Assets and liabilities are valued in the course of an asset purchase, which may result in a capital gains tax liability for the seller and affect the depreciable amount for the buyer. Where a comprehensive business is purchased at its fair market value, the acquisition cost of the target business’s assets may be stepped up (or down) to their fair market value. In this case, the buyer needs to apportion the total consideration to the assets acquired.

Goodwill is the excess amount of the consideration paid over the fair value of the net assets transferred. For tax purposes, goodwill can only be recognised if it is traceable to a valuable intangible asset and if an appropriate method has been used to calculate the goodwill. Goodwill can be amortised on a straight-line basis over a period of five years or more within the tax limit to the extent that the amortisation expenses are recognised for accounting purposes.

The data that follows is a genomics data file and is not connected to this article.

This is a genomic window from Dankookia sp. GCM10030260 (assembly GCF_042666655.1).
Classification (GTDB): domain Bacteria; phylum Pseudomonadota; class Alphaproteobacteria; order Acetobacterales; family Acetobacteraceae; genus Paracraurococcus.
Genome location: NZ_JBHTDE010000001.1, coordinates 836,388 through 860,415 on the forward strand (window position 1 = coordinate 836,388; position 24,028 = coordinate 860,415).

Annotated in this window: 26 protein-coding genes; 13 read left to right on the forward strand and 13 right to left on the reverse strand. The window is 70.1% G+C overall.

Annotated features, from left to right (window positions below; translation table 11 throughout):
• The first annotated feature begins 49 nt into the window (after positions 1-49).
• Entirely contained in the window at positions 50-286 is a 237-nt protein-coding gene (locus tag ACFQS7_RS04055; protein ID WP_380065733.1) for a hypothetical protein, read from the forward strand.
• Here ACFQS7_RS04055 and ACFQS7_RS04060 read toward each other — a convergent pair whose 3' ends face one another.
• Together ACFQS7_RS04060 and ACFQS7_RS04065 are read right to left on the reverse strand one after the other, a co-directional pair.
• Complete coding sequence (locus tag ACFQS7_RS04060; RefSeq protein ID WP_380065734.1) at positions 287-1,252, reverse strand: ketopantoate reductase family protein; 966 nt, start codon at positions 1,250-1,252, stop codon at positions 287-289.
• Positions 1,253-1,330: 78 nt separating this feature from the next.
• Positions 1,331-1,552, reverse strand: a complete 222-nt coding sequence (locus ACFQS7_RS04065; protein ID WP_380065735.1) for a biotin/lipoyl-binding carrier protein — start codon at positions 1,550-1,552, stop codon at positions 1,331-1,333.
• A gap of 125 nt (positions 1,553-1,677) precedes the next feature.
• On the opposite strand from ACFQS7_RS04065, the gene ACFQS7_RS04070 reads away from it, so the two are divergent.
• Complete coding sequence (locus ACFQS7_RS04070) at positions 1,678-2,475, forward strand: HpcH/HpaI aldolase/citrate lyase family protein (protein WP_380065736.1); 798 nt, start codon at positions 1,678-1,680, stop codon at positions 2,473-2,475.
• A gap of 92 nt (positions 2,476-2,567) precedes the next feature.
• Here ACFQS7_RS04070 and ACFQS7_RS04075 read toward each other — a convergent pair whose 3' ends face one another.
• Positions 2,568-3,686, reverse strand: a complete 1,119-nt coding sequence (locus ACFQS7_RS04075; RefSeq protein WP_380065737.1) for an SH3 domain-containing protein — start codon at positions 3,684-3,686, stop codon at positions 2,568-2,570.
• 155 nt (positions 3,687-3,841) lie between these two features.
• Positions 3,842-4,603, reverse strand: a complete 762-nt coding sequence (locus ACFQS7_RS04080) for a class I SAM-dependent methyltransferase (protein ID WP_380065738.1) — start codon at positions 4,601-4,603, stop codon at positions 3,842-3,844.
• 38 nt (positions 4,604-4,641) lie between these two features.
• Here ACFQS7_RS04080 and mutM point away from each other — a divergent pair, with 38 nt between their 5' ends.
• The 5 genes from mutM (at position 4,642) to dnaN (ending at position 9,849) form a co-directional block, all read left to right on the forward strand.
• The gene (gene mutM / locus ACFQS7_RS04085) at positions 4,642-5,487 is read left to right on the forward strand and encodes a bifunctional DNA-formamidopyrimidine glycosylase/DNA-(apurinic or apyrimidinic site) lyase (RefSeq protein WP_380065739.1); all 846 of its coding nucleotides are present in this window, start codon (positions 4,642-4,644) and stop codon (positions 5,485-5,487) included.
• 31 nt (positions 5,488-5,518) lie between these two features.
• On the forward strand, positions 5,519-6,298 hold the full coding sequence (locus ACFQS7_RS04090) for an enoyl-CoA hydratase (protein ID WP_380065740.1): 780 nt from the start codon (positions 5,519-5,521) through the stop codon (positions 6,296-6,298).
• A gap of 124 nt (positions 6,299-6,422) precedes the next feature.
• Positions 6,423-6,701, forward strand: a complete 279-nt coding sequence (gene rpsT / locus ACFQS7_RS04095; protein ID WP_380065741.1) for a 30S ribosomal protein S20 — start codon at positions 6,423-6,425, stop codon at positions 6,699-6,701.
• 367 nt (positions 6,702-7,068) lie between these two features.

The depreciation cost of the assets charged in the accounts is deductible for tax purposes within the tax limit, provided it is calculated based on the depreciation method and useful life stipulated for each type of asset under the Corporate Tax Act (CTA). Tax payers typically choose the straight-line method, declining-balance method or unit of production method to depreciate their assets.

Domicile of acquisition company

Is it preferable for an acquisition to be executed by an acquisition company established in or out of your jurisdiction?

Various tax incentives and benefits are designed to promote foreign direct investment in Korea. Foreign direct investment which meets a set of qualifications may enjoy exemption from or reductions in corporate income tax or business income, dividend income, earned income etc, and customs duties on capital goods as prescribed in the Restriction of Special Taxation Act (RSTA). However, there is no preference for an acquisition company’s jurisdiction law.

Company mergers and share exchanges

Are company mergers or share exchanges common forms of acquisition?